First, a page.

Asia shares wobble as oil slip dampens sentiment, dollar stalls
TOKYO – Asian stocks were on a weak footing on Wednesday as a slip in crude oil prices dampened investors’ appetite for riskier assets, while the recently bullish dollar stalled against the euro and yen following a mixed bag of US economic data.
Japan’s Nikkei lost 0.6 percent as the yen firmed.
Prime Minister Shinzo Abe is expected to announce later on Wednesday that he will delay a scheduled sales tax hike by two-and-a-half years to avoid a further shock to the sputtering economy, but the move has been widely expected and is adding to doubts about his reflationary policies and commitment to cutting the country’s massive public debt.
Other decliners included Australian stocks, which fell 0.9 percent.
Shanghai see-sawed in and out of negative terrain, and was last up 0.1 percent, after rallying hard the previous day on expectations MSCI could add China’s mainland stocks to its emerging market benchmark for the first time.
There was little market reaction to the official and private surveys on China’s manufacturing activity, which were roughly in line with expectations, underlining doubts that the world’s second-largest economy is picking up.
The Caixin/Markit Manufacturing Purchasing Managers’ index (PMI) showed activity at China’s factories shrank for a 15th straight month in May. The official manufacturing May PMI painted a slightly more optimistic picture and stood unchanged from the previous month at 50.1
MSCI’s broadest index of Asia-Pacific shares outside Japan recovered from an earlier dip and crawled up 0.1 percent. Hong Kong’s Hang Seng rose 0.1 percent, while South Korea’s KOSPI was flat.
The Dow shed 0.5 percent and the S&P 500 dipped 0.1 percent on Tuesday, as energy shares weakened in the wake of a slip in oil prices and offset a rise in safe-haven utilities. [.N]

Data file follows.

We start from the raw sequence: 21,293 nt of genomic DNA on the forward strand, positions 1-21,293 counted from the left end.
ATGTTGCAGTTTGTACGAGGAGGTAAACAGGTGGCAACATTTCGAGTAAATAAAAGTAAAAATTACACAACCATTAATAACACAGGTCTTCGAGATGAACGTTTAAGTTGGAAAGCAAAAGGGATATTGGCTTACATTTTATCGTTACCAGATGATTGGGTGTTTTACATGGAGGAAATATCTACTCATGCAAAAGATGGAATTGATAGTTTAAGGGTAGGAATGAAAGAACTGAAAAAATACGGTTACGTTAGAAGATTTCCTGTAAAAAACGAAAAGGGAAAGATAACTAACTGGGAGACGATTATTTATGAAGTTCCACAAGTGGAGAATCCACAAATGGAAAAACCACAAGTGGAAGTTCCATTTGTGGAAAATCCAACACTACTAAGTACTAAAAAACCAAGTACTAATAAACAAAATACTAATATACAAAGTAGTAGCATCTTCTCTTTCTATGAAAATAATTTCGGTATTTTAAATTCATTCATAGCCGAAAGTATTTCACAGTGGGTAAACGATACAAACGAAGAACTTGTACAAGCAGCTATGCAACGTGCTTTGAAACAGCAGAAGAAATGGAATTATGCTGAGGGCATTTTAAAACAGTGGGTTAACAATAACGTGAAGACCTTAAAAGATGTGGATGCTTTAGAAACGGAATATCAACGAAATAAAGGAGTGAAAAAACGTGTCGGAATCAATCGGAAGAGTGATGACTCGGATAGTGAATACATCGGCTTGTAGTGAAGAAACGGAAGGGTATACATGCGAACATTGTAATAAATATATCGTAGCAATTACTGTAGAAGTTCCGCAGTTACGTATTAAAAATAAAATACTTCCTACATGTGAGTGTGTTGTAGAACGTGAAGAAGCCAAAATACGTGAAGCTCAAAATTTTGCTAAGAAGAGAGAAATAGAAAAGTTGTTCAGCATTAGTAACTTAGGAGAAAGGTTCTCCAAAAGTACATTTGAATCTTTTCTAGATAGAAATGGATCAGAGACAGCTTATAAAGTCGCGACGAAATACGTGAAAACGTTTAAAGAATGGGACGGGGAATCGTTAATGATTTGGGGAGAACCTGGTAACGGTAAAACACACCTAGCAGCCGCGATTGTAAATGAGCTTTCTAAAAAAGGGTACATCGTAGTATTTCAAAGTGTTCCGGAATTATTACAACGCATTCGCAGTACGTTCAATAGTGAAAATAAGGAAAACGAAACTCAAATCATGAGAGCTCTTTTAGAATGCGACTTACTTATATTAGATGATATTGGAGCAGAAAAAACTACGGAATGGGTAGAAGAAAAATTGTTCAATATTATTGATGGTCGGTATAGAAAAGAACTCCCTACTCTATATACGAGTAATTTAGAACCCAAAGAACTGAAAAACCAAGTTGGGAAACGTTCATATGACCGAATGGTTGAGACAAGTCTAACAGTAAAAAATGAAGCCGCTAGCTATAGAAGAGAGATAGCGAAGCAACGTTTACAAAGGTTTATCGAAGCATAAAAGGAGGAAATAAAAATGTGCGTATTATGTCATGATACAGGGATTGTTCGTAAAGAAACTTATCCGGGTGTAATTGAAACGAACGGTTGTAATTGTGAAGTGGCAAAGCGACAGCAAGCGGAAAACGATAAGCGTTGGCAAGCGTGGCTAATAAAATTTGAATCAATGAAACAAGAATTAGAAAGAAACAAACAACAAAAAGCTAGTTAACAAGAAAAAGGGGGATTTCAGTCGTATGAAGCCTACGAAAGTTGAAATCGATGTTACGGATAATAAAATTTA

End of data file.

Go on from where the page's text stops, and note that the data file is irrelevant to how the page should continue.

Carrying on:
Crude oil prices pulled back from eight-month highs reached last week amid expectations that a global glut was easing and fell overnight to profit taking. US crude was last down 0.2 percent at $49.02 a barrel and Brent fell 0.3 percent to $49.75. [O/R]
The fall in oil prices was exacerbated after United Arab Emirates Oil Minister Suhail bin Mohammed al-Mazroui said he was happy with the oil market, noting that prices had been correcting higher.
The UAE oil minister’s comments touched a nerve in a market wary that an OPEC meeting on Thursday may not pave the way for a production freeze.
“The political will of the OPEC countries to enact a production freeze is clearly waning. A production freeze is unlikely to come up as an agenda at the June meeting,” wrote Yoshimasa Maruyama, chief market economist at SMBC Nikko Securities in Tokyo.
“A sense of crisis among the oil producing countries appears to have receded following the recent spike in crude oil prices.”
In currencies, the dollar traded at 110.650 yen, having come off a one-month high of 111.455 struck on Monday after Federal Reserve Chair Janet Yellen’s comments enhanced expectations for a near-term US rate hike.
The euro was at $1.1134, putting further distance between a 2-1/2-month low of $1.1097 touched on Monday.
US data overnight saw personal income-related and housing indicators come in strong, while the Chicago manufacturing PMI and consumer confidence data proved disappointing.
The Australian dollar surged 0.9 percent to $0.7295 helped by stronger-than-expected first quarter economic growth, which pushed the Aussie further away from a three-month low of $0.7145 touched last week.
Sterling was on the defensive, last trading little changed at $1.4486 after dropping more than one percent on Tuesday, after polls showing those who support Brexit may be increasing. -Reuters